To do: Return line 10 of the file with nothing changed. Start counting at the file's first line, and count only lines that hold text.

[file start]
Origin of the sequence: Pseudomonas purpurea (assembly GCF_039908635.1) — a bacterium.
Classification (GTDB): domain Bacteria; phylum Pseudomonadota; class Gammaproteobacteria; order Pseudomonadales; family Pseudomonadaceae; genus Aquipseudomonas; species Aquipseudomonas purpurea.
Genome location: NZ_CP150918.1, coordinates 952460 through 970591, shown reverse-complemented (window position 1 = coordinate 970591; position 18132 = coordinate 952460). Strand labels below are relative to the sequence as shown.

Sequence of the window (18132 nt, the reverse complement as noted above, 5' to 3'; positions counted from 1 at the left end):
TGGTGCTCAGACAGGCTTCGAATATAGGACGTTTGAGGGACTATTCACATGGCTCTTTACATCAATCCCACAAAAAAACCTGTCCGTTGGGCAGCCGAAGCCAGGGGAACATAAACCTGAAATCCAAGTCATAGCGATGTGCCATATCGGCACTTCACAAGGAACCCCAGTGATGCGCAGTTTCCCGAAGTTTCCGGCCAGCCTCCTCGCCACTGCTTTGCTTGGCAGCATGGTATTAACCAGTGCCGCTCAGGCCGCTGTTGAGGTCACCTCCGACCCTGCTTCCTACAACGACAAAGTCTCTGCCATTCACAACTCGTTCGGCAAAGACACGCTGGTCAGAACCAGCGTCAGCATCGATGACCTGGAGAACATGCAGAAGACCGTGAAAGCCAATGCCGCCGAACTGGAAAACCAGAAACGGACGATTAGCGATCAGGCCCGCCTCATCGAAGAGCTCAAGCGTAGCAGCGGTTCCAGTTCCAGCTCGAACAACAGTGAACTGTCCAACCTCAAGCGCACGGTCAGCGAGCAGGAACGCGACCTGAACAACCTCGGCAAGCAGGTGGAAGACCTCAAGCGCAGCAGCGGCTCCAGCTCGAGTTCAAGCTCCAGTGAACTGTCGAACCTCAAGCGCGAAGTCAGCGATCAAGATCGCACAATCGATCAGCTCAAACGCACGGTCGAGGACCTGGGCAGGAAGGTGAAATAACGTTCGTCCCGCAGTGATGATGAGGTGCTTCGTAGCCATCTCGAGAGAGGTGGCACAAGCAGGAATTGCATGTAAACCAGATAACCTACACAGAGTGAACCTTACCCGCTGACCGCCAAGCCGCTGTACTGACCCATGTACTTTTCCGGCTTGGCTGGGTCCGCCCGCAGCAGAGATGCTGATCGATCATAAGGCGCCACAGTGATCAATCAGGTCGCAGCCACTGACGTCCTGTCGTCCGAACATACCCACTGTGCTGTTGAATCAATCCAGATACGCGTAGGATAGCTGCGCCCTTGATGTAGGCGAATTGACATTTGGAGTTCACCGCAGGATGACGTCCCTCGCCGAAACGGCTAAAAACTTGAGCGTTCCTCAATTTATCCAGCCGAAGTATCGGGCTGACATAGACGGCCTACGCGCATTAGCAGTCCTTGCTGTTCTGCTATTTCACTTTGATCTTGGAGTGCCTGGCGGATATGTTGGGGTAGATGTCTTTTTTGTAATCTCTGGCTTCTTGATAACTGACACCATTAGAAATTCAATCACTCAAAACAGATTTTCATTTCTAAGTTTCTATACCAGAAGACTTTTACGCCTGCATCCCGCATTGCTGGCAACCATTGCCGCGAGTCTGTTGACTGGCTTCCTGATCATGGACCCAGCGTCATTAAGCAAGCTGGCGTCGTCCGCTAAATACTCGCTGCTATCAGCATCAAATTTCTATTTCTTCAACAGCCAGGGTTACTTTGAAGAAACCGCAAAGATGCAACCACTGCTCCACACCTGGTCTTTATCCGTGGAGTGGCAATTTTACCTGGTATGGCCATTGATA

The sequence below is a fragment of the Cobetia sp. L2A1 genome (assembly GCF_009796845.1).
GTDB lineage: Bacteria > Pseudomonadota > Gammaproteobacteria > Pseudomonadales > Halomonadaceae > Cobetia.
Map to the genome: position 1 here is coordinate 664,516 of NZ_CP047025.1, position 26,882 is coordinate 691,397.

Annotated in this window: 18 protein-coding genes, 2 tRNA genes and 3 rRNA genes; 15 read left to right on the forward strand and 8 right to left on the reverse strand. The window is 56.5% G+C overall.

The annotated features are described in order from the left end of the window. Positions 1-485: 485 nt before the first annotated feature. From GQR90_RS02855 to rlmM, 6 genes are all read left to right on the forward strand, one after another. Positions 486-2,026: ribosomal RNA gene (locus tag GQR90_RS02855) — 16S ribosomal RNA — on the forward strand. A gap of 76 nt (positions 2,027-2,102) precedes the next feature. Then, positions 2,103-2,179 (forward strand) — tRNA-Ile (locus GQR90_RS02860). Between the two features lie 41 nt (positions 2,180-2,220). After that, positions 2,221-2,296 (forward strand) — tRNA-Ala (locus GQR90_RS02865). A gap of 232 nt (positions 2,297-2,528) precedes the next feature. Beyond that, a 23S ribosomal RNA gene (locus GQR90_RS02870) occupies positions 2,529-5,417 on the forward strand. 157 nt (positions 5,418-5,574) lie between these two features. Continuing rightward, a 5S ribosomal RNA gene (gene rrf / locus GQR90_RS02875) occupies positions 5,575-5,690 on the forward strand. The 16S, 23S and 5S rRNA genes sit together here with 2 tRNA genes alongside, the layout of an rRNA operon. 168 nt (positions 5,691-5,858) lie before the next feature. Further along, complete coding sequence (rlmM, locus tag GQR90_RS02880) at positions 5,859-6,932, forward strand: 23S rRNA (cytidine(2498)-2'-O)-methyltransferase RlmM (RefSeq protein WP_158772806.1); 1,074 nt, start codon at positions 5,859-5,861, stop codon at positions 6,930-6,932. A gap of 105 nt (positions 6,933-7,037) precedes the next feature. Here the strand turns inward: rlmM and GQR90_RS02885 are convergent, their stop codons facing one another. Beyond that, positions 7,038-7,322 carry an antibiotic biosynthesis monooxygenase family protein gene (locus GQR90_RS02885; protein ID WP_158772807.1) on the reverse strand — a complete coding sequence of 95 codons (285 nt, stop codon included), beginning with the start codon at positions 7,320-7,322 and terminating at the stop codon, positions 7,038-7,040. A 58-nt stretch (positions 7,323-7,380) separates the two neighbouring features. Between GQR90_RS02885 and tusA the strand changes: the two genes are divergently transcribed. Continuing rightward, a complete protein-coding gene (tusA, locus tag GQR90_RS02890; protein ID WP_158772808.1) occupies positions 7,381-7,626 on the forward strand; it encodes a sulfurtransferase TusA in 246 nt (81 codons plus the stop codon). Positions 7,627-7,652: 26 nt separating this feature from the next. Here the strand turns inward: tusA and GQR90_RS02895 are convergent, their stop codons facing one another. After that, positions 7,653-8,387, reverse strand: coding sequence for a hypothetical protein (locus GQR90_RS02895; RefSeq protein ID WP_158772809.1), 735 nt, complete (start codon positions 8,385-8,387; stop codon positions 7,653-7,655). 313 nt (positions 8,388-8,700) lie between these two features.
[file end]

The annotated features are described in order from the left end of the window. Positions 1-485: 485 nt before the first annotated feature. From GQR90_RS02855 to rlmM, 6 genes are all read left to right on the forward strand, one after another. Positions 486-2,026: ribosomal RNA gene (locus tag GQR90_RS02855) — 16S ribosomal RNA — on the forward strand. A gap of 76 nt (positions 2,027-2,102) precedes the next feature. Then, positions 2,103-2,179 (forward strand) — tRNA-Ile (locus GQR90_RS02860). Between the two features lie 41 nt (positions 2,180-2,220). After that, positions 2,221-2,296 (forward strand) — tRNA-Ala (locus GQR90_RS02865). A gap of 232 nt (positions 2,297-2,528) precedes the next feature. Beyond that, a 23S ribosomal RNA gene (locus GQR90_RS02870) occupies positions 2,529-5,417 on the forward strand. 157 nt (positions 5,418-5,574) lie between these two features. Continuing rightward, a 5S ribosomal RNA gene (gene rrf / locus GQR90_RS02875) occupies positions 5,575-5,690 on the forward strand. The 16S, 23S and 5S rRNA genes sit together here with 2 tRNA genes alongside, the layout of an rRNA operon. 168 nt (positions 5,691-5,858) lie before the next feature. Further along, complete coding sequence (rlmM, locus tag GQR90_RS02880) at positions 5,859-6,932, forward strand: 23S rRNA (cytidine(2498)-2'-O)-methyltransferase RlmM (RefSeq protein WP_158772806.1); 1,074 nt, start codon at positions 5,859-5,861, stop codon at positions 6,930-6,932. A gap of 105 nt (positions 6,933-7,037) precedes the next feature. Here the strand turns inward: rlmM and GQR90_RS02885 are convergent, their stop codons facing one another. Beyond that, positions 7,038-7,322 carry an antibiotic biosynthesis monooxygenase family protein gene (locus GQR90_RS02885; protein ID WP_158772807.1) on the reverse strand — a complete coding sequence of 95 codons (285 nt, stop codon included), beginning with the start codon at positions 7,320-7,322 and terminating at the stop codon, positions 7,038-7,040. A 58-nt stretch (positions 7,323-7,380) separates the two neighbouring features. Between GQR90_RS02885 and tusA the strand changes: the two genes are divergently transcribed. Continuing rightward, a complete protein-coding gene (tusA, locus tag GQR90_RS02890; protein ID WP_158772808.1) occupies positions 7,381-7,626 on the forward strand; it encodes a sulfurtransferase TusA in 246 nt (81 codons plus the stop codon). Positions 7,627-7,652: 26 nt separating this feature from the next. Here the strand turns inward: tusA and GQR90_RS02895 are convergent, their stop codons facing one another. After that, positions 7,653-8,387, reverse strand: coding sequence for a hypothetical protein (locus GQR90_RS02895; RefSeq protein ID WP_158772809.1), 735 nt, complete (start codon positions 8,385-8,387; stop codon positions 7,653-7,655). 313 nt (positions 8,388-8,700) lie between these two features.